By Marian Kiernan
On July 2nd, via the White House Blog and the Treasury Blog, the Administration announced that the Affordable Care Act’s (ACA’s) mandatory employer and insurer reporting requirements will be postponed for one year to January 1, 2015. What does this mean? For 2014, large employers (generally those with 50 or more full time workers) will not be required to: 1) provide full time employees with health insurance, 2) will not have to fulfill governmental reporting requirements, and 3) will not be assessed any of the Affordable Care Act’s penalties.
No other provisions of the ACA will be effected by this postponement. The Obama Administration still plans to open the health insurance exchanges on October 1, 2013 and the individual mandate will still be in effect for 2014.
The Administration states the delay is to give Treasury time to simplify the new reporting requirements consistent with the law, and provide time to adapt health coverage and reporting systems. In a notice released last week, the IRS issued formal guidance on the transitional relief and encouraged employers and insurers to voluntarily comply with the proposed rules for information reporting for 2014. The IRS asserts that testing of reporting systems and plan design through voluntary compliance in 2014 will help to ensure a smoother transition for the full implementation of the rules in 2015.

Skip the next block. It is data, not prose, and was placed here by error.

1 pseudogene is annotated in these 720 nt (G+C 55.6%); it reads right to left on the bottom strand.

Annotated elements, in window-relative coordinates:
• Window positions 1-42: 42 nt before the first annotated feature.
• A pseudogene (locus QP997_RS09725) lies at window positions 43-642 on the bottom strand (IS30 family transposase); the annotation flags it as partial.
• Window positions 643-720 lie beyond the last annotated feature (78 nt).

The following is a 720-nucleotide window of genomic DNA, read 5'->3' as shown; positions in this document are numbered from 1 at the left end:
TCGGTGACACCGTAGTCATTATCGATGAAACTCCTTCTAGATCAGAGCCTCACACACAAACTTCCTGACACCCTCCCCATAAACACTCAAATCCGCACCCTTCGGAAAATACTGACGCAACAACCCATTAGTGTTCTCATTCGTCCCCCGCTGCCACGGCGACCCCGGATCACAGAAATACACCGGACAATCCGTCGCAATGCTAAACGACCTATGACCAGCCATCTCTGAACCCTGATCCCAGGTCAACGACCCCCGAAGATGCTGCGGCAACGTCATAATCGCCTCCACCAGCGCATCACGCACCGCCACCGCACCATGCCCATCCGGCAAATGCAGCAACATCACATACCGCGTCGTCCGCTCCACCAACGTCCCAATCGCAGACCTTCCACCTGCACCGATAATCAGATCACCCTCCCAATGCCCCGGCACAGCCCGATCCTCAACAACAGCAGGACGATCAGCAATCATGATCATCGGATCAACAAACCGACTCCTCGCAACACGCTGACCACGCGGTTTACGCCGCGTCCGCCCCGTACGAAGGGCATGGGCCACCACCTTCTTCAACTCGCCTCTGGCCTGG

The IRS intends to propose regulations this summer for the information-reporting provisions that will now be fully effective in 2015. Keiter will be posting on proposed regulations as they are released.
The delay takes the pressure off of businesses, especially those flirting with the qualification of being classified as a large employer. Keiter recommends that you contact your tax advisor to evaluate your business’ classification.
The information contained within this article is provided for informational purposes only and is current as of the date published. Online readers are advised not to act upon this information without seeking the service of a professional accountant, as this article is not a substitute for obtaining accounting, tax, or financial advice from a professional accountant.